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Thread: Frame Press

  1. #1

    Frame Press

    I am going to be making a vacuum frame press for my veneering work. Roughly 4'X5'. The platten top will be 1/2" mdf with a 2.5" thick Baltic Birch plywood frame underneath. Due to the size of my shop the press will be on horses while in use and hung on the wall for storage. My question is do you guys think that the 2.5" frame is thick enough to prevent the frame from flexing while in use. or should I make the frame thicker? I look forwar to hearing your thoughts. Thanks in advance.

  2. #2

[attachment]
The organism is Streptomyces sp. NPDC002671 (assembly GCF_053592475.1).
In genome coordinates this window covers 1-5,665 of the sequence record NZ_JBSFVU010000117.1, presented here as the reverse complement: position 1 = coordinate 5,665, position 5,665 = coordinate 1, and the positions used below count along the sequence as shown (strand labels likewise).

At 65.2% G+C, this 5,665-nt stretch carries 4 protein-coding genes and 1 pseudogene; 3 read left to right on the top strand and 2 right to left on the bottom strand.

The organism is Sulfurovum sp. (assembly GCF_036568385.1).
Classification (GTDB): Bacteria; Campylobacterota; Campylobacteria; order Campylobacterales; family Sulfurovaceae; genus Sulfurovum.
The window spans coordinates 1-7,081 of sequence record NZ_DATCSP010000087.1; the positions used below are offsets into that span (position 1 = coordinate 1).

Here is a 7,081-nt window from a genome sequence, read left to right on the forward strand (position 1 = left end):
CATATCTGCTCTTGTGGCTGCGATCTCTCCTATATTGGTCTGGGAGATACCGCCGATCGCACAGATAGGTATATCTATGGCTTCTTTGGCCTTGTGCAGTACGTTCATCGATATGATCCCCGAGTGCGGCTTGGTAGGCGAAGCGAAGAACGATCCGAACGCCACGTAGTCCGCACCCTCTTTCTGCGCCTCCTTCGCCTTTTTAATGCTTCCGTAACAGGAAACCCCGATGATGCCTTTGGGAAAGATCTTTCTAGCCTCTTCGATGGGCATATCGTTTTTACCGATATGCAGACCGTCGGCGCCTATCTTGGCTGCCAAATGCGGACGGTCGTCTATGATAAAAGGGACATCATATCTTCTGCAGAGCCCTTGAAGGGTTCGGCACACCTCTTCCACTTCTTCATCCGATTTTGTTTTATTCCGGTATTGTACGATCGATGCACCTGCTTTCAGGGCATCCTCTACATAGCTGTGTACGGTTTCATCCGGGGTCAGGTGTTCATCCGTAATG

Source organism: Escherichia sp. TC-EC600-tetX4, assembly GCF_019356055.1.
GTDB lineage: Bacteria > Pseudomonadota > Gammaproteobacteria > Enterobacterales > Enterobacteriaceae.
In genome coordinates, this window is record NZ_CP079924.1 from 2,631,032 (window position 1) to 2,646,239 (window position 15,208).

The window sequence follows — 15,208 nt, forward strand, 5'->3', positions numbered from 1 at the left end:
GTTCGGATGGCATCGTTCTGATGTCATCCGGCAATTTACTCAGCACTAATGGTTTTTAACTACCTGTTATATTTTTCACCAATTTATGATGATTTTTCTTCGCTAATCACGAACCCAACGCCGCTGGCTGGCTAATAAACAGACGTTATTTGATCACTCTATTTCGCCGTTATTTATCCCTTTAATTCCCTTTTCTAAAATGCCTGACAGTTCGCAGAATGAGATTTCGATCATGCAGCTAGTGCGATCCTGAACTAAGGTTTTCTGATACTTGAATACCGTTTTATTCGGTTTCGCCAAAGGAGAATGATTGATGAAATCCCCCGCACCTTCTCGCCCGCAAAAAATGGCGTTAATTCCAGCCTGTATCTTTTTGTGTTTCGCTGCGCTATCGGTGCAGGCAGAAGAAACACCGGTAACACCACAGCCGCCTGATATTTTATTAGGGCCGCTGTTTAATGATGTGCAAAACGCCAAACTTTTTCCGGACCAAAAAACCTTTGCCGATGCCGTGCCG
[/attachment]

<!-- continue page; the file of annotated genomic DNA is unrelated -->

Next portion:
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    Platens go in the bag, so I'm guessing you are talking about a flat surface upon which the vacuum bag will rest. If so, a torsion box would be an ideal solution. 1/4" MDF would be plenty thick enough for the skins with a grid spacing of maybe 4". For a 4 x 5 ft box 2" should be plenty thick.

    John

  3. #3
    I would make it a bit deeper or make it up as a torsion box. One thing I ran into with my 4' x 8' frame press was the 2" x 2" birch top frame bowing inward when under vacuum. I solved that by sizing the separate grooved platen that I use to be just under the inner dimensions of the top frame.

  4. #4
    Yes, you could say I am talking about a torsion box. So the 1/2" platen top will have a grid of 1/8" wide by 3/16 deep groves to evacuate the air. and the torsion frame that the MDF is succured to is 2.5" thick. Thoughts?

  5. #5
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    Instead of saw horses - get yourself a Bora Centipede.